SUNS and SLRC post stable results at the end of 2018

Both vehicles, which are backed by Solar Capital Partners, are working toward reducing their portfolio risk.

New York-based business development companies Solar Capital (SLRC) and Solar Senior Capital (SUNS) both posted overall stable returns for the end of the fourth quarter and the year.

The BDCs are backed by Solar Capital Partners (SCP), an investment advisor formed in 2006 that has deployed more than $9.9 billion since inception. Here are five key takeaways from their fourth-quarter earnings presentations:

Both BDCs had stable NII and troubled NAV

Both vehicles experienced losses to their net asset value per share during the fourth quarter and across 2018, while keeping their net investment income rates relatively constant.

SLRC reported a NAV per share of $21.75, which is down $0.20 from the end of the third quarter ($21.95) and down 1 percent from the end of 2017 ($21.81). The BDC’s NII remained even across all four quarters of the year, landing on approximately $0.35 a share and falling short of covering its $0.41-a-share dividend.

SUNS ended the quarter with a NAV per share of $16.30 – down from $16.81 at the end of the third quarter and $16.84 at the end of 2017. It also maintained a steady NII across the year, only straying by $0.01, and rounded out the year at $0.35.

Solar Capital Partners will expand its role

Michael Gross, the chief executive officer and chairman of the board for both SUNS and SLRC, said on the BDCs’ respective earnings calls that both expanded SCP’s role as their advisor in 2018. SCP can co-invest up to $200 million on any given transaction for each vehicle.

SCP closed on more than $2.3 billion in capital to invest alongside SUNS and SLRC, which included a $1.9 billion drawdown fundraise that wrapped up in October. Bruce Spohler, the chief operations officer of both SUNS and SLRC, said that this advisory expansion will allow them to increase their exposure to upper mid-market loans.

Gross said that it will help both vehicles ramp up their asset-based loan strategies, and that it will help SLRC expand its life sciences strategy. He said the same about SUNS and its cashflow business.

Both BDCs reported losses

Both BDCS experienced multi-million-dollar losses over both the quarter and 2018.

SUNS experienced a net realised and unrealised loss of $8.2 million during the fourth quarter, compared to $400,000 during the third quarter. Because of this, the BDC experienced a net decrease in total assets, ending the quarter at $261.4 million, down from the third quarter’s $269.7 million. The year-end number is also down from $270.1 million at end of 2017.

SLRC had net realised and unrealised losses of $9.5 million during the fourth quarter compared to $300,000 of losses during the third quarter. SLRC ended the year down, with $919.2 million net assets, compared to $921.6 million at the end of 2017. The vehicle had $927.6 million in net assets at the end of the third quarter.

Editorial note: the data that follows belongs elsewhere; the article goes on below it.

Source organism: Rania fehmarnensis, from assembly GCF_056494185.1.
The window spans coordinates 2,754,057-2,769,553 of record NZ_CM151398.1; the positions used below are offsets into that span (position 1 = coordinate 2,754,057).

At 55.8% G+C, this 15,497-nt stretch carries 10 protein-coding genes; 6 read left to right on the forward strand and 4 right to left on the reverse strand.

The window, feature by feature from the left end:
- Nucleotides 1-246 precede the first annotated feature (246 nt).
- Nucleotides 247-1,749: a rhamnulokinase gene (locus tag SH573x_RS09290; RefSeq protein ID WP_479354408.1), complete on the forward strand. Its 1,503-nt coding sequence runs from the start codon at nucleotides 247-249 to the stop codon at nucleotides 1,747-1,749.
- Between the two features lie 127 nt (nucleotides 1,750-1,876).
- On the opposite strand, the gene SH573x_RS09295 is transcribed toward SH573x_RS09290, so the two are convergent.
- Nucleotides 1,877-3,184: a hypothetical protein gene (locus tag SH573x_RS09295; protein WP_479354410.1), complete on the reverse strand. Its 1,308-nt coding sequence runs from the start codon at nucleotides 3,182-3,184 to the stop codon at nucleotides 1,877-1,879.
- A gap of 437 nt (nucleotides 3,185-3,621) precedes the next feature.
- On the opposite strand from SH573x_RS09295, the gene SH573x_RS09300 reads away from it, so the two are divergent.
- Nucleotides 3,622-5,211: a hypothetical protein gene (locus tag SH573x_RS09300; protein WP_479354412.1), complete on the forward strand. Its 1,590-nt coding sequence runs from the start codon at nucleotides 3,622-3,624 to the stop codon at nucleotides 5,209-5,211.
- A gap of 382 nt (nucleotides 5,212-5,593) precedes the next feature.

The vehicles upped their loan commitments amid a turbulent quarter

Both BDCs reported higher amounts of loan commitments during the fourth quarter compared to the third. SUNS committed $83.3 million to portfolio companies, which is more than double the $40.7 million committed during the three months ending 30 September.

SLRC also posted an increase for its quarterly investment commitments. The vehicle made $284 million in new capital commitments, which is a 29 percent increase from the previous quarter, when it committed more than $202 million.

Gross said that the BDCs are committed to lowering portfolio risk and shifting toward a strategy of investing in senior-secured first-lien loans exclusively.

SUNS’ portfolio at the end of 2018 was comprised of 98.5 percent senior-secured first-lien loans, with the remaining 1.5 percent being second-lien loans. SLRC’s portfolio is comprised of 89 percent senior-secured first-lien loans and 11 percent second-lien loans. Neither vehicle has deployed a second-lien loan for more than four years.

Both BDCs adopt a change in leverage

During the fourth quarter, both vehicles successfully voted to increase their respective allowable debt-to-equity ratio from 1:1 to 2:1, allowing them to take on additional leverage. Gross said that SLRC will be working toward a target leverage range of 0.9x to 1.25x. SUNS is looking to target a leverage range of 1.25x to 1.5x, and currently sits at 0.63x.

“Importantly, we want to reiterate that the asset coverage modification will not change our investment strategy,” Gross said on both earnings calls. “It will, however, enhance Solar Capital’s ability to further expand our specialty finance lending platform.”